EU Energy Efficiency
European Court of Auditors: investment targets not achieved; average pay back period exceeds 50 years (in extreme cases 150 years)
The cost of increased energy consumption, the depletion of fossil fuel reserves and the effect of human activities on global climate change are drivers of recent energy efficiency policies. Since 2000, the European Union, through its Cohesion Policy funds, spent almost €5 billion for co-financing energy efficiency measures in the Member States. The European Commission and the Member States are both responsible for the sound financial management of these funds.
The European Court of Auditors has assessed whether Cohesion Policy investments in energy efficiency were cost-effective.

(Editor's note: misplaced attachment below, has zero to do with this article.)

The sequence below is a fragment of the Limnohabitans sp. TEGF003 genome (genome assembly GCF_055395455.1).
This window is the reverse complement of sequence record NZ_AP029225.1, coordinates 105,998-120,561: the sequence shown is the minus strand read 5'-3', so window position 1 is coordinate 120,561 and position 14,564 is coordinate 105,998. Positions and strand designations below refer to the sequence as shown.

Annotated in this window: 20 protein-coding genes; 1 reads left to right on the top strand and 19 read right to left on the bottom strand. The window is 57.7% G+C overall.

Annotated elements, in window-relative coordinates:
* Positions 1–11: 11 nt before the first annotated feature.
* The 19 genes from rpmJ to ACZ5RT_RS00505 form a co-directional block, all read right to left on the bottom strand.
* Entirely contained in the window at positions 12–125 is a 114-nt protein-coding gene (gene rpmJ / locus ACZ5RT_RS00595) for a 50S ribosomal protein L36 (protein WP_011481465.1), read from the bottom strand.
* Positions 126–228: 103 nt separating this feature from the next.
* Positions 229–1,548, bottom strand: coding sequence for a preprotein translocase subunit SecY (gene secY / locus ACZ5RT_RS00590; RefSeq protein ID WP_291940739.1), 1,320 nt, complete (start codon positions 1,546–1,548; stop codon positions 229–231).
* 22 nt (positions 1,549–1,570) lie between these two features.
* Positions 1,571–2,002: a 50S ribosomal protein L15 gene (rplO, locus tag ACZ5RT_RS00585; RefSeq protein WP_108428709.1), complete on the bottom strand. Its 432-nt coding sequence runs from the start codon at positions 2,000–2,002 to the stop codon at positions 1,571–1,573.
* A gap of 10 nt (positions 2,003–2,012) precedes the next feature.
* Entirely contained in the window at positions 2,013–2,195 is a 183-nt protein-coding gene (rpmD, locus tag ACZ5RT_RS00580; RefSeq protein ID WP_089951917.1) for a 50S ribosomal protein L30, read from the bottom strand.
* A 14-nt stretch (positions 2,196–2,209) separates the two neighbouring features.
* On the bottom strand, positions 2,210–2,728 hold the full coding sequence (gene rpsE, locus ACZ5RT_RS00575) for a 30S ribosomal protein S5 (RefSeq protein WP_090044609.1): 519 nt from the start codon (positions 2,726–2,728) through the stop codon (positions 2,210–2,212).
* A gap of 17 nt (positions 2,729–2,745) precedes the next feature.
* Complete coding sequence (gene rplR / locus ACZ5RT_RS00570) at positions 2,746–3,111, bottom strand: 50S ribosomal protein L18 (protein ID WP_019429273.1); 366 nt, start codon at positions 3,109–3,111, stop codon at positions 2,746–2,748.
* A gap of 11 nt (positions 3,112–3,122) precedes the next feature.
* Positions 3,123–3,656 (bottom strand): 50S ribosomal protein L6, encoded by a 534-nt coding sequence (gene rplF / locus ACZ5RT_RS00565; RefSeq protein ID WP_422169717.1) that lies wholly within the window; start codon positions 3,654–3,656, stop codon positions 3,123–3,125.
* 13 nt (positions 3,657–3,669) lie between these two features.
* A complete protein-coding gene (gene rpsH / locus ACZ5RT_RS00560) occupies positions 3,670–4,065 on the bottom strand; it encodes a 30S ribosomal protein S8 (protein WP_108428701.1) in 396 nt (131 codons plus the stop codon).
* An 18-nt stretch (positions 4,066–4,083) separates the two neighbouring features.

The Court found that the projects selected by Member State authorities for financing did not have rational objectives in terms of cost-effectiveness, i.e. cost per unit of energy saved. Their objectives were to save energy and improve comfort, but they were not selected for financing on the basis of their potential to produce financial benefits through energy savings, but rather that the buildings were typically regarded as being ‘ready’ for funding if they were in need of refurbishment and their documentation complied with the requirements.
“None of the projects we looked at had a needs assessment or even an analysis of the energy savings potential in relation to investments”, said Harald Wögerbauer, the ECA member responsible for the report, “The Member States were essentially using this money to refurbish public buildings while energy efficiency was, at best, a secondary concern.”
The planned payback period for the investments was 50 years on average, and up to 150 years in certain cases. This means that these funds were not spent in a sensible way because the lifetime of the refurbished components or buildings is lower and can, to a large extent, be considered to be lost on the energy efficiency point of view.